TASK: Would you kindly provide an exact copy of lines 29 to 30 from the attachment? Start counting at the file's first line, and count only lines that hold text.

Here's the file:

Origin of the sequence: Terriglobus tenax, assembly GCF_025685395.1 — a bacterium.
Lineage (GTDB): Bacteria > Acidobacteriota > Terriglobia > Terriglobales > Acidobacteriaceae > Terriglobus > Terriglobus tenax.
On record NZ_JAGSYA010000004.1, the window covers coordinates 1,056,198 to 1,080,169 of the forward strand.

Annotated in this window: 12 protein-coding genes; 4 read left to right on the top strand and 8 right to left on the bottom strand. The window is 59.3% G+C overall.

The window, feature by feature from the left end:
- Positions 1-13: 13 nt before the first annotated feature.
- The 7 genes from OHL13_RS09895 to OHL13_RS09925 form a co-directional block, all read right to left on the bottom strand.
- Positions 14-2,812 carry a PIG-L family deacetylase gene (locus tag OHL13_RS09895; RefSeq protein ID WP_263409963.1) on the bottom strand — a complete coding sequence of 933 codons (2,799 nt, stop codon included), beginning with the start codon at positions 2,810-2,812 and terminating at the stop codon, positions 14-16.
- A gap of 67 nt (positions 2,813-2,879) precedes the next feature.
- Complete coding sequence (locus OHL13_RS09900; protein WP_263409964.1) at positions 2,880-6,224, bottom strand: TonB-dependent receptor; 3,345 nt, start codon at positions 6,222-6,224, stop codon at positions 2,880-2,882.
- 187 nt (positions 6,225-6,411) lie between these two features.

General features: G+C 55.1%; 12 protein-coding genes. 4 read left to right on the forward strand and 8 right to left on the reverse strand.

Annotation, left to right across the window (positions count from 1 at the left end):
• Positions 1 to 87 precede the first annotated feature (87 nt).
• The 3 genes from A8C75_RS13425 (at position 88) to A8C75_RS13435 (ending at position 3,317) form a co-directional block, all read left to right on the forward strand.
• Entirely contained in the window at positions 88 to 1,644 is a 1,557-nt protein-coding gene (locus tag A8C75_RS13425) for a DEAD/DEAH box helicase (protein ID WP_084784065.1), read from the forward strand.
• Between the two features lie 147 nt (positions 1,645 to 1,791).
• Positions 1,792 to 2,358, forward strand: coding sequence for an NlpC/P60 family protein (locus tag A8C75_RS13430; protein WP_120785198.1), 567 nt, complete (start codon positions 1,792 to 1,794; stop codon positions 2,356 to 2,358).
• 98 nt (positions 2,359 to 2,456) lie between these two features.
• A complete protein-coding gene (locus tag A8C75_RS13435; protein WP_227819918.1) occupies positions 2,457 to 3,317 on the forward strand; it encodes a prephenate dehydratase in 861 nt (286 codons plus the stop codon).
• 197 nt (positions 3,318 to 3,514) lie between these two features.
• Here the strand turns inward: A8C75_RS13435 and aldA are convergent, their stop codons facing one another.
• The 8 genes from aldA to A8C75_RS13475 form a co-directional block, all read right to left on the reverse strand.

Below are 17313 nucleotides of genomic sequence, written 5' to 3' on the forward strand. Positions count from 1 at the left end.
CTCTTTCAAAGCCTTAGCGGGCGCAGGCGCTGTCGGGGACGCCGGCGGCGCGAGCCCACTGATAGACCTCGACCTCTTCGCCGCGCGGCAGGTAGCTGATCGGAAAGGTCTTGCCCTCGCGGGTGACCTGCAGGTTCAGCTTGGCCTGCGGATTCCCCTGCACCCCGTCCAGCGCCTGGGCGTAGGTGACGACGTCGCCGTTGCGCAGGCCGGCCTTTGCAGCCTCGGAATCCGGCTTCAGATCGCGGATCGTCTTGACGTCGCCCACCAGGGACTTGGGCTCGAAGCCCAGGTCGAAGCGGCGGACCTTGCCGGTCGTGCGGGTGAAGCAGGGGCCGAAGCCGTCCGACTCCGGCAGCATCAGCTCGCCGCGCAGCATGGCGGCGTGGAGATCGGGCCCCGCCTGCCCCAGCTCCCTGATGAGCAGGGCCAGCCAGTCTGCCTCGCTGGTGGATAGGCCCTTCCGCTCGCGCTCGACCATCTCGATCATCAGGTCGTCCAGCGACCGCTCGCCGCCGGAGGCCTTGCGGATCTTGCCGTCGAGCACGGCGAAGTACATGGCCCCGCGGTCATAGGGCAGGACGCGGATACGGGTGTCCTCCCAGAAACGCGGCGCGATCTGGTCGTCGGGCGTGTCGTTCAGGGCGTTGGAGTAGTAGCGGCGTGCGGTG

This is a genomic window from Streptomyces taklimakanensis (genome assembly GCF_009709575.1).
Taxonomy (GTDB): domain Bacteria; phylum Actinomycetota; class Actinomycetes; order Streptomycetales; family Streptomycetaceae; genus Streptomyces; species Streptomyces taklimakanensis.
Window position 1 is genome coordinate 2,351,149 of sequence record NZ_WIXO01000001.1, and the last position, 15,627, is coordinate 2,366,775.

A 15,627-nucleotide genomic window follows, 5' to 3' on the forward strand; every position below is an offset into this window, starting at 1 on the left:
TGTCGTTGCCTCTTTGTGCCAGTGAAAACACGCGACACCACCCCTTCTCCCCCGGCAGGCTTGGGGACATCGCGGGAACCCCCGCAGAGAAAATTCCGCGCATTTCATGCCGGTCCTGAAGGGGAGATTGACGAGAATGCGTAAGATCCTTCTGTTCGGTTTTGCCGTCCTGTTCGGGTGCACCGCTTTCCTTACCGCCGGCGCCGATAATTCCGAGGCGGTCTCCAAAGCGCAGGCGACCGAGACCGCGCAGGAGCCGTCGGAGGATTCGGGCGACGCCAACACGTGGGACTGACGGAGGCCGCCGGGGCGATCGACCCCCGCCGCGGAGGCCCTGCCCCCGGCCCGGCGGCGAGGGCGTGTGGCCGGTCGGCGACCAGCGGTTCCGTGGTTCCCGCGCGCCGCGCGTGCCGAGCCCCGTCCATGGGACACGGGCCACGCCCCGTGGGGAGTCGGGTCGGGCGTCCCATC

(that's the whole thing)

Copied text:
A 15,627-nucleotide genomic window follows, 5' to 3' on the forward strand; every position below is an offset into this window, starting at 1 on the left:
TGTCGTTGCCTCTTTGTGCCAGTGAAAACACGCGACACCACCCCTTCTCCCCCGGCAGGCTTGGGGACATCGCGGGAACCCCCGCAGAGAAAATTCCGCGCATTTCATGCCGGTCCTGAAGGGGAGATTGACGAGAATGCGTAAGATCCTTCTGTTCGGTTTTGCCGTCCTGTTCGGGTGCACCGCTTTCCTTACCGCCGGCGCCGATAATTCCGAGGCGGTCTCCAAAGCGCAGGCGACCGAGACCGCGCAGGAGCCGTCGGAGGATTCGGGCGACGCCAACACGTGGGACTGACGGAGGCCGCCGGGGCGATCGACCCCCGCCGCGGAGGCCCTGCCCCCGGCCCGGCGGCGAGGGCGTGTGGCCGGTCGGCGACCAGCGGTTCCGTGGTTCCCGCGCGCCGCGCGTGCCGAGCCCCGTCCATGGGACACGGGCCACGCCCCGTGGGGAGTCGGGTCGGGCGTCCCATC